Understanding the Methodology
Lean Six Sigma is a methodology that combines aspects of both Lean Manufacturing and Six Sigma. Businesses use it as a means of combining the Lean focus on eliminating waste and improving efficiency with the Six Sigma focus on process management, addressing root causes, and implementing sustainable solutions.
Core Six Sigma tools include DMAIC, Voice of the Customer (VOC), and process mapping, while Lean Six Sigma tools include Value Stream Mapping and either 5S or the expanded 7S.
The 5S framework includes five different components that each start with the letter S in Japanese. Translation to English usually results in words starting with S as well, although some experts prefer different terminology that maintains the original meaning of the Japanese wording rather than the alliteration. While the focus is primarily on the physical workspace, many companies apply the same principle to their overall operations. The 5S method can be used in a variety of settings, including manufacturing, office, and laboratory.
Sort: During the Sort step employees go beyond just categorizing items, identifying and marking for removal anything that does not belong. Only essential items should be in a specific work area, and anything that is nonessential should be located elsewhere or eliminated altogether. In the more general sense, some organizations also look for opportunities to eliminate unnecessary programs or administrative processes.
Straighten: The Straighten step is about more than just organizing the work area. The primary objective of this step is to arrange equipment and supplies in a way that optimizes process efficiency. Items should be kept in the proper order based on how the process is conducted, and located in a way that makes it easy for workers to access them when they are needed. Some companies refer to this step as Set In Order.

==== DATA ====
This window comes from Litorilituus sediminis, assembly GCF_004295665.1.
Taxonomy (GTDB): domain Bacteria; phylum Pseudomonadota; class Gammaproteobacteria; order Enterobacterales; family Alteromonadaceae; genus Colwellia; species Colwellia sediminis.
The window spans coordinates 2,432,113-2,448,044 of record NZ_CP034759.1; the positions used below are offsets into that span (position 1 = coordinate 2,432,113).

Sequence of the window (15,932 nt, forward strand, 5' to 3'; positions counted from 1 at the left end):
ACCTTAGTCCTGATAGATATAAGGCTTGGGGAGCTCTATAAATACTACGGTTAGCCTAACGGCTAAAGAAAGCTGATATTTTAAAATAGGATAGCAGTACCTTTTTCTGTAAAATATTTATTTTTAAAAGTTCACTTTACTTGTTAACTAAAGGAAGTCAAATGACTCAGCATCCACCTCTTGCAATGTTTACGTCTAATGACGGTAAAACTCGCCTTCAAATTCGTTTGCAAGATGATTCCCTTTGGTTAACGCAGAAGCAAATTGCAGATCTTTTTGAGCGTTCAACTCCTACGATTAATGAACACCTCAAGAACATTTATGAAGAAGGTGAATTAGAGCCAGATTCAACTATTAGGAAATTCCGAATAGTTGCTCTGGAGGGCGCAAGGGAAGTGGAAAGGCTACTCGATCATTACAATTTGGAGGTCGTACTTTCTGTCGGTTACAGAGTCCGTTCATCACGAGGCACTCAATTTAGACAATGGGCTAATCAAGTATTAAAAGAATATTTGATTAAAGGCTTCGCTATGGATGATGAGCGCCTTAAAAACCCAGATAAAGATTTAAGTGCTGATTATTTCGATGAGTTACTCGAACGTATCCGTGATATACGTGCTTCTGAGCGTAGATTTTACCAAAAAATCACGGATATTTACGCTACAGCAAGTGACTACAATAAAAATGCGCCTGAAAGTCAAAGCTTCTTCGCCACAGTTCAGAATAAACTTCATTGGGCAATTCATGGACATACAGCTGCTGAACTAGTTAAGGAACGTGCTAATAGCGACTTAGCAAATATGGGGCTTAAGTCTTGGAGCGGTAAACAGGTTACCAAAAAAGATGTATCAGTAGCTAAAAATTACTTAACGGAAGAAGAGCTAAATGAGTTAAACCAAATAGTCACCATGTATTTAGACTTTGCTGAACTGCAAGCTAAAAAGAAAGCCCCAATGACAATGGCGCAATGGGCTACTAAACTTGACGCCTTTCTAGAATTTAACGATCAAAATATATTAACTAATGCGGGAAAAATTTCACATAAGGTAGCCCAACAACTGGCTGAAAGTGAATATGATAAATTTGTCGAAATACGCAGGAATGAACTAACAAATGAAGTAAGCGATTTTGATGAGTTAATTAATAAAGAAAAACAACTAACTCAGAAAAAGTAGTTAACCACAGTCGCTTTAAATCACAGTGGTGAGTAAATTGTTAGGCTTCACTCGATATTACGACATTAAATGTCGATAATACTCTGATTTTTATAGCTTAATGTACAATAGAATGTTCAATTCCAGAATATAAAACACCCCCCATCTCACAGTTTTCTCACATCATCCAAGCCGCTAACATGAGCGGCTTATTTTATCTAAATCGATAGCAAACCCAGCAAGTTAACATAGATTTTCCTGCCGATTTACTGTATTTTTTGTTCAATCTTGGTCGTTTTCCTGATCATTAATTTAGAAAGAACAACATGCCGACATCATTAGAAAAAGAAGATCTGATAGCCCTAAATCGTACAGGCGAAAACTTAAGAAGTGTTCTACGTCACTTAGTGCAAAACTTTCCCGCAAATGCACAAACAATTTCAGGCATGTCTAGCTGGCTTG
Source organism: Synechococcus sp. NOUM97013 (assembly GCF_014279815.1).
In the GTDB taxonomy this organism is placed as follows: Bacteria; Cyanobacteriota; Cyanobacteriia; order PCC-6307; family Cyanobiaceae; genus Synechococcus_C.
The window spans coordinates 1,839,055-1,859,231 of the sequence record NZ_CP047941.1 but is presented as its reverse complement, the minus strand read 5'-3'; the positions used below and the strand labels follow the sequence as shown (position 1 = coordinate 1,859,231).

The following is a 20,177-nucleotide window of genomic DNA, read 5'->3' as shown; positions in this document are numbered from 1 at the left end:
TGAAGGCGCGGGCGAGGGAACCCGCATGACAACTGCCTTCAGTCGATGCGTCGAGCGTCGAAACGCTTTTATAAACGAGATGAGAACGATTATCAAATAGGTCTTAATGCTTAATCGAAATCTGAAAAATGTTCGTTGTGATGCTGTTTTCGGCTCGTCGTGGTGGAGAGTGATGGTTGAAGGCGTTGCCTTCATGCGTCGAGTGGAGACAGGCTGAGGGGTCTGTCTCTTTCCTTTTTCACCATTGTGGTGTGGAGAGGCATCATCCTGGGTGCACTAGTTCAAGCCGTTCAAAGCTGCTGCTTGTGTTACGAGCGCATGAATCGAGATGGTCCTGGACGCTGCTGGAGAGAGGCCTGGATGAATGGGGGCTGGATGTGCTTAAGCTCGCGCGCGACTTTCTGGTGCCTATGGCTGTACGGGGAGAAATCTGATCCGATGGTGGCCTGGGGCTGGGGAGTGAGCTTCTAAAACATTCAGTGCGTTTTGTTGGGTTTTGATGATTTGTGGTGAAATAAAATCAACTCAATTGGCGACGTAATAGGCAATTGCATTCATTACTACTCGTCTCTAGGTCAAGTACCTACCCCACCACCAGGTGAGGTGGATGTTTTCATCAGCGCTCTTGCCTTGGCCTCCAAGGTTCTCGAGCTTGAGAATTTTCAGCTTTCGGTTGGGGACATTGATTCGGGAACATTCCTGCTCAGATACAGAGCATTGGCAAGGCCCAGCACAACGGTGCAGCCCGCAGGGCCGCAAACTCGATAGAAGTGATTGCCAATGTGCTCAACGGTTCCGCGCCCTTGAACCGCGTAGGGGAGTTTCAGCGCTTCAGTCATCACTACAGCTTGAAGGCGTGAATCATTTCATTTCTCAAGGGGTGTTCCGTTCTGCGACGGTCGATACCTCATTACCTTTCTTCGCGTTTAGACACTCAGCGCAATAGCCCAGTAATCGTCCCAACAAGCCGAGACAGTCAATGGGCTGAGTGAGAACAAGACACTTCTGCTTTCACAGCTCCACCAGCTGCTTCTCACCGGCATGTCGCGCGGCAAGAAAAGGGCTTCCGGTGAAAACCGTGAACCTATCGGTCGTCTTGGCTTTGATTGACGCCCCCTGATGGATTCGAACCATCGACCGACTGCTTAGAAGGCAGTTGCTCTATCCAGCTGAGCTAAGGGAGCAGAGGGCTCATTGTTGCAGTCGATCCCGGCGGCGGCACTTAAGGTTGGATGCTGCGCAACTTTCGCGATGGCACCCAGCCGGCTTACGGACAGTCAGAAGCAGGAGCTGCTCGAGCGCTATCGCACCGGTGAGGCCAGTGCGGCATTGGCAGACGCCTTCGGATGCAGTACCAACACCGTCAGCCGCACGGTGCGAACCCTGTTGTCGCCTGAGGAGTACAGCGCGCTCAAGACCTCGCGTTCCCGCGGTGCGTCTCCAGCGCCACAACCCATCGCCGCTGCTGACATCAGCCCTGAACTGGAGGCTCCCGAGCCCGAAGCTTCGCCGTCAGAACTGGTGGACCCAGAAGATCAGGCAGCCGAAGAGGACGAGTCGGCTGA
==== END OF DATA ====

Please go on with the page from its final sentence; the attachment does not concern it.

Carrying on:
Shine: Also called Sweeping, Cleanliness or Scrub, this third step addresses the importance of routine cleaning and organizing of the work area, typically at the end of each shift or workday. Cleaning is not something that is done only when the mess goes beyond a threshold of tolerance, but rather consistently throughout operations. This ensures that items are where they should be and in usable condition and that there is no cumulative increase in disorder.
Standardize: As with all aspects of Lean Six Sigma, 5S requires a commitment to standardizing processes and procedures. It is only through standardization of the first three steps of 5S or 7S that companies can be sure expectations are clear and communicated effectively and that procedures are followed consistently. This typically involves written documentation, which may include schedules and role descriptions.
Sustain: Maintaining improvements is a key tenet of Six Sigma, and 5S stresses this priority as well. Leaders must commit to maintaining the practices of 5S on an ongoing basis, and must establish procedures to address problems that arise and changes that may be needed as business operations evolve.
While 5S is still very popular, some organizations choose to modify it by adding one or more additional steps. The most common, which are used along with the first five to create 7S, are Safety and Spirit.
Safety: This component of 7S simply requires attention to safety throughout the other steps. It is particularly prominent in manufacturing and laboratory settings, and in other contexts where potentially dangerous equipment or substances may be involved, and less prominent in office settings.
Spirit: As leaders understand the impact of company culture and the importance of respect for employees, the need for this additional component becomes clear. While some organizations successfully implement the traditional 5S method, many are choosing to add Spirit as an additional piece to make explicit the reliance on the people factor and the need to continually keep it in mind as other steps are undertaken.